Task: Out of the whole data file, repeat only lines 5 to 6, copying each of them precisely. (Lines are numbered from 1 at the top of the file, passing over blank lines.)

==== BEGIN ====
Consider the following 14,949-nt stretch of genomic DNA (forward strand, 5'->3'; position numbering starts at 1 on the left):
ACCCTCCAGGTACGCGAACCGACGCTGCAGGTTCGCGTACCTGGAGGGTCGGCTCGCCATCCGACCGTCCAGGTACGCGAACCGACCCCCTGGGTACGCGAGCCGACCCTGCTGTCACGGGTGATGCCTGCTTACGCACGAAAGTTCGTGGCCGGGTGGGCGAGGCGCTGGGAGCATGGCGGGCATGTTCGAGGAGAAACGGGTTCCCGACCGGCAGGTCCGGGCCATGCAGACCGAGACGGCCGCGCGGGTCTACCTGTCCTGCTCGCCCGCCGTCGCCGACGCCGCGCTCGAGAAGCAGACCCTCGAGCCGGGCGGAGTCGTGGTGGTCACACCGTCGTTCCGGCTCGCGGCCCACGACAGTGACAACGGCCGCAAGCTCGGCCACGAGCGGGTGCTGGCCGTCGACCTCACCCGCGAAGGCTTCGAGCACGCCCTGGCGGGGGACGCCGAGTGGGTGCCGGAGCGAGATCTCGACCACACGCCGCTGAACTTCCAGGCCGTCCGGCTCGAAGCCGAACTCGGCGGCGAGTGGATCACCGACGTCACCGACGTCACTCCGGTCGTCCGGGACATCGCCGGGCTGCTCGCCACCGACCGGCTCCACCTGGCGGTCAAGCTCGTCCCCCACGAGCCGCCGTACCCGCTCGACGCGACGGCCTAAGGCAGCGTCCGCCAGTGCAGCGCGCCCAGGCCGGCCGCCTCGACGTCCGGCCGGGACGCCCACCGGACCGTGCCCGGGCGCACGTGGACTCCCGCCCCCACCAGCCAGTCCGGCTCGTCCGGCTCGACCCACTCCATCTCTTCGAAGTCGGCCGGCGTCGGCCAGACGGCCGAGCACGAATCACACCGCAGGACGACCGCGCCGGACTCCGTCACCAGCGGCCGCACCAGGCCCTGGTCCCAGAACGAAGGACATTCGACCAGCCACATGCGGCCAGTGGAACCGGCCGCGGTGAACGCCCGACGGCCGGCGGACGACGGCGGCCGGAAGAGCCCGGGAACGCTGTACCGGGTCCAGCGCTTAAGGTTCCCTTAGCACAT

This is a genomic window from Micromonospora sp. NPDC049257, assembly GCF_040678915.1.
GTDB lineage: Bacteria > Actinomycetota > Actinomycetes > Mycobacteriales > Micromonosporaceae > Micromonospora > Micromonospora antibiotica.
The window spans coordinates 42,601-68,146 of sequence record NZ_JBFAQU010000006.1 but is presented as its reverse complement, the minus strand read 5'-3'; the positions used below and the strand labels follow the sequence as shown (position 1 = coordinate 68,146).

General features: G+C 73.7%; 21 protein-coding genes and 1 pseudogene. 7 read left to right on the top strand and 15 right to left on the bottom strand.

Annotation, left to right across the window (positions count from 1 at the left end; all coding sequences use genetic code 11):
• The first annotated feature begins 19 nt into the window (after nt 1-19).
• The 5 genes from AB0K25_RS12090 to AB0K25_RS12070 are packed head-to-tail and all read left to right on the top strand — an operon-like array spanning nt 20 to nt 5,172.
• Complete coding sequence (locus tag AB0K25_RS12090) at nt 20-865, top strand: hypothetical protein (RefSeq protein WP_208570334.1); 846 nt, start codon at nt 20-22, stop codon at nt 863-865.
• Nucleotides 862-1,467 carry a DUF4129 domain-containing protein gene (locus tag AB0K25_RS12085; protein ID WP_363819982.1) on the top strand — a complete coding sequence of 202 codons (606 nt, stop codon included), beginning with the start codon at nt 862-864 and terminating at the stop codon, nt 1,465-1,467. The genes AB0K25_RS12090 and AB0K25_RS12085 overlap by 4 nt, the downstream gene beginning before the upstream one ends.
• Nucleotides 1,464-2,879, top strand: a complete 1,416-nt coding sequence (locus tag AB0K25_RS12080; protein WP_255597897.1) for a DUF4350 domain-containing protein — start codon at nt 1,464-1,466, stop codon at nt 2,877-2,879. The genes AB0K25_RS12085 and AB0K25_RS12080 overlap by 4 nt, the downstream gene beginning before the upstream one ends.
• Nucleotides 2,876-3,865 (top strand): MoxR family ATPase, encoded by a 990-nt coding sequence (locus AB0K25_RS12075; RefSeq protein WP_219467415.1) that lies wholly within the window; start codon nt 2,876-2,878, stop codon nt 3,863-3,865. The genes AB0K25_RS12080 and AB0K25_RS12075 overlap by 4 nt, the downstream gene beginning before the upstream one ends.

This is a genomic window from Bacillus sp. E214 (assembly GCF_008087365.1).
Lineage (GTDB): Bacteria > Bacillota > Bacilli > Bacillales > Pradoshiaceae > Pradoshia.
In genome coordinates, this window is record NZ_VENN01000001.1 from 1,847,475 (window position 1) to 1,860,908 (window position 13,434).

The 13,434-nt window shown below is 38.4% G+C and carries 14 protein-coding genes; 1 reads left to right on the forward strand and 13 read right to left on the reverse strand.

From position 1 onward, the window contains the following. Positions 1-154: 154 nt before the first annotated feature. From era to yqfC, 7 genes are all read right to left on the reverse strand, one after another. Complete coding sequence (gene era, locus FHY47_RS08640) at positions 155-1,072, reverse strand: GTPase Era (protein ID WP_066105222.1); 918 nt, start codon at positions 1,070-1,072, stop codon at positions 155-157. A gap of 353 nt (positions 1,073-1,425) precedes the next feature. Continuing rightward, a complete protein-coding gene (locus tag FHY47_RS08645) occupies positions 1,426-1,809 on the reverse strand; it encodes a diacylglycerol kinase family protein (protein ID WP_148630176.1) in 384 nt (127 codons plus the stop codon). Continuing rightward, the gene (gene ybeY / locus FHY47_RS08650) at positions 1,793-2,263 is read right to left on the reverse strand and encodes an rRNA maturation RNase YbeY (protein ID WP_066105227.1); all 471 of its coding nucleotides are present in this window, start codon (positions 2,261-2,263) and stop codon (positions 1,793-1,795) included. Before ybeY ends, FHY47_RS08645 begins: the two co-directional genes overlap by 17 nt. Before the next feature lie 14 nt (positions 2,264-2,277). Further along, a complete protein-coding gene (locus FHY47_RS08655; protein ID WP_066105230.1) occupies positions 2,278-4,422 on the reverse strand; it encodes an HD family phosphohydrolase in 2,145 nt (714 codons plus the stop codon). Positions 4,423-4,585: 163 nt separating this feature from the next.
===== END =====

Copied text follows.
The window spans coordinates 42,601-68,146 of sequence record NZ_JBFAQU010000006.1 but is presented as its reverse complement, the minus strand read 5'-3'; the positions used below and the strand labels follow the sequence as shown (position 1 = coordinate 68,146).

General features: G+C 73.7%; 21 protein-coding genes and 1 pseudogene. 7 read left to right on the top strand and 15 right to left on the bottom strand.